Cars like this Lamborghini Murcielago Roadster are more likely to draw attention from the fairer sexEnlarge Photo
Readers, you may want to hold on to your rocking chairs as the following news will likely come as a stunning shock to you. There's no easy way to put it, but women find men with expensive cars more attractive than those with cheaper cars.
The 'groundbreaking' study, led by a UK university, revealed that women do in fact judge men by their wealth and material status symbols, using a simple test to come to this conclusion: showing one group of women a picture of a man sitting in a Bentley Continental, and another group of women the same man sitting in an old Ford Fiesta. Invariably the results were the same - the women who saw the Bentley driver rated him higher in terms of attractiveness, while those who saw the man in a Ford Fiesta rated him lower.
The women were aged between 21 and 40, and while men may feel a little smug having some qualitative proof that women can indeed be shallow and materialistic there is a more basic, primal instinct being displayed by women. Dr Michael Dunn, one of the study's authors, stated that women desire wealth and success in a man as "that male would be in a better condition to rear healthy offspring".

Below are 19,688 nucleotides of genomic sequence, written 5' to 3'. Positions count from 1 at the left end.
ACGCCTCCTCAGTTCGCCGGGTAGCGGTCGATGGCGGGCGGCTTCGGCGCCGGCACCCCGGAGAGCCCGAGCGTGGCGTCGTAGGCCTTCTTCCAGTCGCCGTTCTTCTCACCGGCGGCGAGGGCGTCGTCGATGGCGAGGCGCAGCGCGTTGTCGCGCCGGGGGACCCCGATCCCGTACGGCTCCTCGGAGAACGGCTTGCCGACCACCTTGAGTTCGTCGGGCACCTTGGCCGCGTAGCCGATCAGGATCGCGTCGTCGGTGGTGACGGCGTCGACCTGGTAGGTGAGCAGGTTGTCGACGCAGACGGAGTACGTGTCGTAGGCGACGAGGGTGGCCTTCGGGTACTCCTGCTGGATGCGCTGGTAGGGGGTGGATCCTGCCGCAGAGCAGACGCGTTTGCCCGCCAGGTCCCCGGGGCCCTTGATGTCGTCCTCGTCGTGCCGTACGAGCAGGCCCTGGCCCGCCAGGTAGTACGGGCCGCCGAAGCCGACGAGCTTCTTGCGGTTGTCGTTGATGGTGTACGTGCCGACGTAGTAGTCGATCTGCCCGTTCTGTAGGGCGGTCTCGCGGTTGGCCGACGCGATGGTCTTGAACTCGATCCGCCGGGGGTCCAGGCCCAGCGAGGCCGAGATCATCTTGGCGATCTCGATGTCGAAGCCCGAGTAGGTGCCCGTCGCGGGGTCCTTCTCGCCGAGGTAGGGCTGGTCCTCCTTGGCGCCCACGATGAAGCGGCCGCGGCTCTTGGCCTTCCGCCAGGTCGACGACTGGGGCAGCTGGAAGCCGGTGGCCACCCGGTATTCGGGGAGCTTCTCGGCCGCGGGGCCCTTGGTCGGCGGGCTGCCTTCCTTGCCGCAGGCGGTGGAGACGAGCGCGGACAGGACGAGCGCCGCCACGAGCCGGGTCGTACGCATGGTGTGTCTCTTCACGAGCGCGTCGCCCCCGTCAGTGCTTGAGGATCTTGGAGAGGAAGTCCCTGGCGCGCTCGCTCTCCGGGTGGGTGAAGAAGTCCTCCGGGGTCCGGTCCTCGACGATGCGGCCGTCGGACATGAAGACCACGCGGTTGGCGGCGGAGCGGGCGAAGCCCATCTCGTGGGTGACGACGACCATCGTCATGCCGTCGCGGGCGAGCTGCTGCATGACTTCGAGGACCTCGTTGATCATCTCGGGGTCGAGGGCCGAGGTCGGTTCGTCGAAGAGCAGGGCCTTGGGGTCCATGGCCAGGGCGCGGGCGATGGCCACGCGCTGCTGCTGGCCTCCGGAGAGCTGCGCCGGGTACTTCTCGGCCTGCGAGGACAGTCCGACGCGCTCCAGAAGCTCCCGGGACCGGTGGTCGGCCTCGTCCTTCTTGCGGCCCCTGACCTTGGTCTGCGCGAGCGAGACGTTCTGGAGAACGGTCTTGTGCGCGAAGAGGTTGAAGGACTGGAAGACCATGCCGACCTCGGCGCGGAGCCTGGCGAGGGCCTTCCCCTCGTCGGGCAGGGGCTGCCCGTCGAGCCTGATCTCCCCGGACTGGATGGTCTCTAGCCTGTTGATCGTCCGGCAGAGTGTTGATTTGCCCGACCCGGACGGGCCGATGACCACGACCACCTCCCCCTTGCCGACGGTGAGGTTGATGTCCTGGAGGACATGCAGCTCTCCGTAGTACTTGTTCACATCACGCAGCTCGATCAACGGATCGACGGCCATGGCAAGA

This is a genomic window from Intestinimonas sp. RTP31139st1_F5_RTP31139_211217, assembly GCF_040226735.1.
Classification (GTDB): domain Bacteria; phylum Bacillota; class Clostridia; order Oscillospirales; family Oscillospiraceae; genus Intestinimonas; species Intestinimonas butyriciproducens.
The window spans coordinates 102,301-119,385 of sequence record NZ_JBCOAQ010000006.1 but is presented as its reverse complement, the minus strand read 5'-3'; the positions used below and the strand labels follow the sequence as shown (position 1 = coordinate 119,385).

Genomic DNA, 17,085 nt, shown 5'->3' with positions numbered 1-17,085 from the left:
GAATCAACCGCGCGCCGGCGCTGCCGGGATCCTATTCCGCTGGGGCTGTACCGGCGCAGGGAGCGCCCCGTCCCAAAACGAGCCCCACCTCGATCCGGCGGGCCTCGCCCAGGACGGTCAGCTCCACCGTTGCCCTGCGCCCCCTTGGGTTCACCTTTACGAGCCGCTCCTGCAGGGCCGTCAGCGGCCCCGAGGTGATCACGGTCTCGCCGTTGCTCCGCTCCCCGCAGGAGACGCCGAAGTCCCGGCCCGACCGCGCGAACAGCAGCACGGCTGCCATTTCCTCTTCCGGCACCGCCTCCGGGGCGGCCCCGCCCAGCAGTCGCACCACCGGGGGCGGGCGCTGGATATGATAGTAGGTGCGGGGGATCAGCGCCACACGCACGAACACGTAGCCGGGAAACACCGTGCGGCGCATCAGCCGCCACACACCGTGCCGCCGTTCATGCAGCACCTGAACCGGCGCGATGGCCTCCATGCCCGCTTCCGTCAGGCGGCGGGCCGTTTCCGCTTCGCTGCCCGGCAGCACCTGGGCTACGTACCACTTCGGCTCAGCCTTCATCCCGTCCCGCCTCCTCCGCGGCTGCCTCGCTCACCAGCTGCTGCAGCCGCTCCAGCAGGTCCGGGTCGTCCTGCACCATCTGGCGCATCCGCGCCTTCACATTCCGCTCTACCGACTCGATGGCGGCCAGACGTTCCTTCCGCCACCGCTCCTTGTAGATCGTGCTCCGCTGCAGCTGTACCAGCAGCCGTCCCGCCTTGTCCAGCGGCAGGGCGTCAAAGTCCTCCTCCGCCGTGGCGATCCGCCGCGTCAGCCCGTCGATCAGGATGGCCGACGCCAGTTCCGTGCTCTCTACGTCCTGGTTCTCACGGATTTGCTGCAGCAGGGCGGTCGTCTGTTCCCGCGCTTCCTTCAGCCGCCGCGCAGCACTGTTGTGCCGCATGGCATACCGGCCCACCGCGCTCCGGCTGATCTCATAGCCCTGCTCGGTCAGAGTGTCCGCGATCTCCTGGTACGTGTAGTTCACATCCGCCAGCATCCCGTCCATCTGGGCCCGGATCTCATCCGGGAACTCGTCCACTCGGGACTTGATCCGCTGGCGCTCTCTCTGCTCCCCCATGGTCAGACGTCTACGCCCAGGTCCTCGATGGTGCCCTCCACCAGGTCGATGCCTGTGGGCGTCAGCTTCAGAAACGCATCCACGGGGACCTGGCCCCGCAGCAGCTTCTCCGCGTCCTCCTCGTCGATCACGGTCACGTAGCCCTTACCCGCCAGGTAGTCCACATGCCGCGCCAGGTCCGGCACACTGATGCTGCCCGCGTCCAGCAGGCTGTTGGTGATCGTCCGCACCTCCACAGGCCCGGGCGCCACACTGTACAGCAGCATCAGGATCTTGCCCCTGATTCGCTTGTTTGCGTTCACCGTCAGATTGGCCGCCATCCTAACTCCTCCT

Men put in a similar study to judge a woman's attractiveness by the car that she was driving came to an equally shocking conclusion - men didn't care what car the woman was driving but instead judged her on the attractiveness of her face and body. Once again, the desire to create health offspring plays a major role, and its fair to say that both sexes are guilty of being a little shallow when it comes to the opposite sex.
The study follows other astounding research coming out of the UK, including this study from a few years ago that revealed women are harder to please than men
. Then again, it may just be a case of British women who are shallow. A study out of the U.S. revealed that almost nine in ten women (88%) say they would rather chat up someone with the latest fuel-efficient car versus the latest sports car, and four in five Americans
saying they would find someone with the latest model fuel-efficient car more interesting to than someone with a new sports model.